“Where’s the Passion” is a lecture in which notions of self-expression, impersonation, and the politics of looking and being looked at are examined, accompanied by documentations of two recent performances choreographed by Yvonne Rainer.
Yvonne Rainer made a transition to filmmaking following a fifteen-year career as a choreographer/ dancer (1960-1975). After making seven experimental feature films — Lives of Performers (1972), Privilege (1990), MURDER and murder (1996), among others — she returned to dance in 2000 via a commission from the Baryshnikov Dance Foundation for the White Oak Dance Project. Her most recent dances are AG Indexical, with a little help from H.M., a re-vision of Balanchine’s Agon, RoS Indexical, a re-vision of Nijinsky’s Rite of Spring and a Performa07 commission, and Spiraling Down, a meditation on soccer, aging, and war. Her dances have been performed in New York, Los Angeles, Vienna, Helsinki, Kassel, Berlin, and Sao Paolo. A memoir — Feelings Are Facts: a Life — was published by MIT Press in 2006. Rainer is currently a Distinguished Professor of Studio Art at the University of California, Irvine.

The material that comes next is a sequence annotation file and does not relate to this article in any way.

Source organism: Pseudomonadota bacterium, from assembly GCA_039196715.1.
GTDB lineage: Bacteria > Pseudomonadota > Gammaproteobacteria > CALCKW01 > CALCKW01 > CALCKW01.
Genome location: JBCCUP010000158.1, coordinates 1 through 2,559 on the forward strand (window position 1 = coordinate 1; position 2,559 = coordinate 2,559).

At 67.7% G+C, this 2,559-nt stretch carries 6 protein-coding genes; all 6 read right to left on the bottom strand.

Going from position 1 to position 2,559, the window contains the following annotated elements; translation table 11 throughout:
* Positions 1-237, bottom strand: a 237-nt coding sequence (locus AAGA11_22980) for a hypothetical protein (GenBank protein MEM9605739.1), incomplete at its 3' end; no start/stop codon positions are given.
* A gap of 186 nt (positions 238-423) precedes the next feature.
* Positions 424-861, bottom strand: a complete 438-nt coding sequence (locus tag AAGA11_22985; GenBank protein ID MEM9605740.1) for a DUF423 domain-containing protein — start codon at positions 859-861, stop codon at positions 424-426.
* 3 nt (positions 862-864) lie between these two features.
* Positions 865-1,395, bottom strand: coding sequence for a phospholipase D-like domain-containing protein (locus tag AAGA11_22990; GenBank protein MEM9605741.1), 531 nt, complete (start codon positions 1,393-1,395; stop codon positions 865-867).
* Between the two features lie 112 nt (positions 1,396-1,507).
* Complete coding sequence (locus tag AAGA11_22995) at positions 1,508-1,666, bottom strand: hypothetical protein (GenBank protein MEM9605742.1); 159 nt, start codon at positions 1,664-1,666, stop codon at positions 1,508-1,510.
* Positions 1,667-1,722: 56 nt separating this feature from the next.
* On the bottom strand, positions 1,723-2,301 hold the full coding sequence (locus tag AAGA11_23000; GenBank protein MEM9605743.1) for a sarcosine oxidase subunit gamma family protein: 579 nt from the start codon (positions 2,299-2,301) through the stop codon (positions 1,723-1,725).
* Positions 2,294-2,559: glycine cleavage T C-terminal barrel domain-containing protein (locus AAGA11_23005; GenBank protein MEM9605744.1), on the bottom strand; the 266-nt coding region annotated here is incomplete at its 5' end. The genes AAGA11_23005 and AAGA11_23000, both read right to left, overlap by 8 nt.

Joan Jonas is an artist and professor in the MIT Program of Art, Culture and Technology. She recently received the first annual Lifetime Achievement Award from the Guggenheim.
The series is made possible in part by the Grants Program of the Council for the Arts at MIT.
Take the MBTA red line to the Kendall/MIT stop. Follow Main Street west to Ames Street, turn left, and walk one block. Ames Street has limited on-street parking. Visitors may park in MIT campus lots after 5PM. (The Hayward Lot is on Hayward Street, off of Amherst Street.)
Funded in part by the Council for the Arts at MIT